Renewable energy is gaining traction in Canada with the federal government’s announcement to build the province’s first commercial-scale geothermal energy facility.
The announcement to fund the $25.45 billion facility was made by Minister of Natural Resources Amarjeet Sohi at PCL Construction in Nisku on Aug. 23.
“Things are looking up for Albertans and things are looking up for Alberta, and that started with our historic investment of $180 billion in the infrastructure we need to grow our economy and build a low-carbon economy,” Minister Sohi said.
Minister Sohi said it was an “exciting day” for Alberta as hours before his announcement the Keystone XL Pipeline moved passed another hurdle for building in Nebraska. The geothermal project, however, is “helping to ensure Alberta remains a leader in different types of energy.”
Named the “Alberta No. 1,” the facility pays tribute to the Leduc No. 1, Alberta’s first oil drilling site which marked the province as a leader in the oil and gas industry.
“The exciting thing is that [geothermal energy] is not new to the world, but it is new to Alberta,” said Catherine Hicks, chief geologist of Terrapin Geothermics. “We have significant hot water, we have a significant drilling experience, so we’re poised, we’re ready.”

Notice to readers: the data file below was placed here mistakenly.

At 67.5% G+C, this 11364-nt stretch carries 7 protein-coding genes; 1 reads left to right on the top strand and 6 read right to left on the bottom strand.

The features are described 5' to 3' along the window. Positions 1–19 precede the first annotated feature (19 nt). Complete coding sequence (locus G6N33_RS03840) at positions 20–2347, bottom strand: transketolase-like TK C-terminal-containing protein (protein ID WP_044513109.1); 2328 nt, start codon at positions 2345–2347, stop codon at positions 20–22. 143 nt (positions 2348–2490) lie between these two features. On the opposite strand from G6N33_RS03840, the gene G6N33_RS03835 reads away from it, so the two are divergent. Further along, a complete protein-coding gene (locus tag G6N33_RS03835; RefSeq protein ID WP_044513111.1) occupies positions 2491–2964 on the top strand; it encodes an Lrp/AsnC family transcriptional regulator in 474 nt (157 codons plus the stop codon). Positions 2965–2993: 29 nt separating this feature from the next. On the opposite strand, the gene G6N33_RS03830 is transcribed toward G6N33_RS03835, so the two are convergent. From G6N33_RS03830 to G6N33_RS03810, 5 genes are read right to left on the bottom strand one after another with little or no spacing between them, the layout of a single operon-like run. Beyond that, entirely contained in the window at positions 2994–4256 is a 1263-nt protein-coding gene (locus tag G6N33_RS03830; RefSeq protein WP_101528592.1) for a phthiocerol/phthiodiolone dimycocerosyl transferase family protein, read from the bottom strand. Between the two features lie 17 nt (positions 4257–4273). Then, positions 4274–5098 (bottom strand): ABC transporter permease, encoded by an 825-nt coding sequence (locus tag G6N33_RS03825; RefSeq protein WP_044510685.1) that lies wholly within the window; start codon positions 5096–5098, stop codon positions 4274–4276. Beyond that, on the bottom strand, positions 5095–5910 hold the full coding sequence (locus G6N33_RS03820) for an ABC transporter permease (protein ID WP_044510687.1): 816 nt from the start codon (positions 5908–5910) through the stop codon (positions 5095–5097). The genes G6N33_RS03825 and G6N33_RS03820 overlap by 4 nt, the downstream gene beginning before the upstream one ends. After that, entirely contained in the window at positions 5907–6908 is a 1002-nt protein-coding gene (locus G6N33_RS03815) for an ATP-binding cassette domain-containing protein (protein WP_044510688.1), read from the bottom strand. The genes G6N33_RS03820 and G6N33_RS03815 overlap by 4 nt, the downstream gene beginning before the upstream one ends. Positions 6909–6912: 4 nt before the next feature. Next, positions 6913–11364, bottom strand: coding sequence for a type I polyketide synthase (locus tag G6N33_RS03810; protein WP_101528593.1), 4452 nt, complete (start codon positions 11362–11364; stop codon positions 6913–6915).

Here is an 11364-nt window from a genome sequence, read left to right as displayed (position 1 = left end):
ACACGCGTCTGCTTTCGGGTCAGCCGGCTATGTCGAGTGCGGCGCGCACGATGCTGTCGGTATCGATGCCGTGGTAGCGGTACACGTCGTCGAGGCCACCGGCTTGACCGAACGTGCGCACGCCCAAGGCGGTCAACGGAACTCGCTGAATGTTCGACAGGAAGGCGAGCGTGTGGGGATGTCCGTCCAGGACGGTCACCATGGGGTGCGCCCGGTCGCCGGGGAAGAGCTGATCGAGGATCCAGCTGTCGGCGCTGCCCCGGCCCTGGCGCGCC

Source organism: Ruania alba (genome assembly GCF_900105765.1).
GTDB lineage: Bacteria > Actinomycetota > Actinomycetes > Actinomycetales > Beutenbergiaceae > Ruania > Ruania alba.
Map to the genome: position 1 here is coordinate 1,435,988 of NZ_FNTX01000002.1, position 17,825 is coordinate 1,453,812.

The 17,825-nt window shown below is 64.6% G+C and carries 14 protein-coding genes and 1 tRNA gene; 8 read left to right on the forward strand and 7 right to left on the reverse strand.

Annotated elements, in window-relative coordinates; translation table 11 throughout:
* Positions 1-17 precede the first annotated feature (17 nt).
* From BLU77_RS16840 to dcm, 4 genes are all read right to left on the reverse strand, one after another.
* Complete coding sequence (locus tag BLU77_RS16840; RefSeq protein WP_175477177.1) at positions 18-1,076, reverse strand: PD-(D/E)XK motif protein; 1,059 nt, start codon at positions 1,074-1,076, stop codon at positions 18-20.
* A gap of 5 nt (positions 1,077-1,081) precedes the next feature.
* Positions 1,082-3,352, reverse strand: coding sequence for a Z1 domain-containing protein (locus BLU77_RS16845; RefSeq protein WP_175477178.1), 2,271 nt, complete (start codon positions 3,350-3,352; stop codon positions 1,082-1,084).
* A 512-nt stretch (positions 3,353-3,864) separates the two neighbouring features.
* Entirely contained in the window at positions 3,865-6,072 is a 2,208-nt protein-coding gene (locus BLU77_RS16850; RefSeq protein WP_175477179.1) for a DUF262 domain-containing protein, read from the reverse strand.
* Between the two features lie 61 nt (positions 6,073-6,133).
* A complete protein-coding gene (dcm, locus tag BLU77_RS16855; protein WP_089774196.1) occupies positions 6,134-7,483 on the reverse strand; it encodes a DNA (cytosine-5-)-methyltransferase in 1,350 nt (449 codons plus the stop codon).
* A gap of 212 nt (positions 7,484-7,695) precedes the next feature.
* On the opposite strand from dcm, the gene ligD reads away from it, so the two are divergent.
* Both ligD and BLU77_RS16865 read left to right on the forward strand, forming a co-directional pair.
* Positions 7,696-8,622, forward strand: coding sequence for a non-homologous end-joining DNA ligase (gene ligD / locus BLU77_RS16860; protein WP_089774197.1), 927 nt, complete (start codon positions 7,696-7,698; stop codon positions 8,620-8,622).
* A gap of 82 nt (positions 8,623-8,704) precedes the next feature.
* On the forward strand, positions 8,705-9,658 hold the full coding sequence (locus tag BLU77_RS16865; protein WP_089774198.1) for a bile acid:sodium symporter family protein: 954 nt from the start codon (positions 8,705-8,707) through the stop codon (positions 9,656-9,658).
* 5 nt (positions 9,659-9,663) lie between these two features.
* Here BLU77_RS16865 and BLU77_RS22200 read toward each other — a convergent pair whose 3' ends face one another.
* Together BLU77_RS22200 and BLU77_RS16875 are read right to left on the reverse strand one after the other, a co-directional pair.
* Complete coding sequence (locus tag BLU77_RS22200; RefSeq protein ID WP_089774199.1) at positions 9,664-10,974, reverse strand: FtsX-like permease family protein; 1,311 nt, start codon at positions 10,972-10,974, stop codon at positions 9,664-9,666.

Sean Collins, president of Terrapin Geothermics, said that the benefit to Alberta already being a leader in drilling means there will not need to be widespread retraining for the geothermal project.
Roger Keglowitsch, COO of Heavy Industrial at PCL Construction, said they are proud to partner on this sustainable infrastructure project. Potentially, they would be able to more than double the workers on the floor from 40 to over 100 because of this project.
The facility produces no carbon emissions and is the most efficient option for renewable energy as it can run nonstop. Annually, it will produce 5 megawatts of energy to hear about 6,800 in the Municipal District of Greenview, reducing the province’s carbon emissions by 68 million tons.
Geothermal energy facilities are believed to have potential in parts of B.C., Alberta, Saskatchewan and Ontario, though no large-scale facilities have yet been built in Canada.
From concept to construction, developing the facility is estimated to take three years. Geothermal facilities have a lifespan of decades and according to the Hicks, the Alberta No. 1 should be in operation for hundreds of years.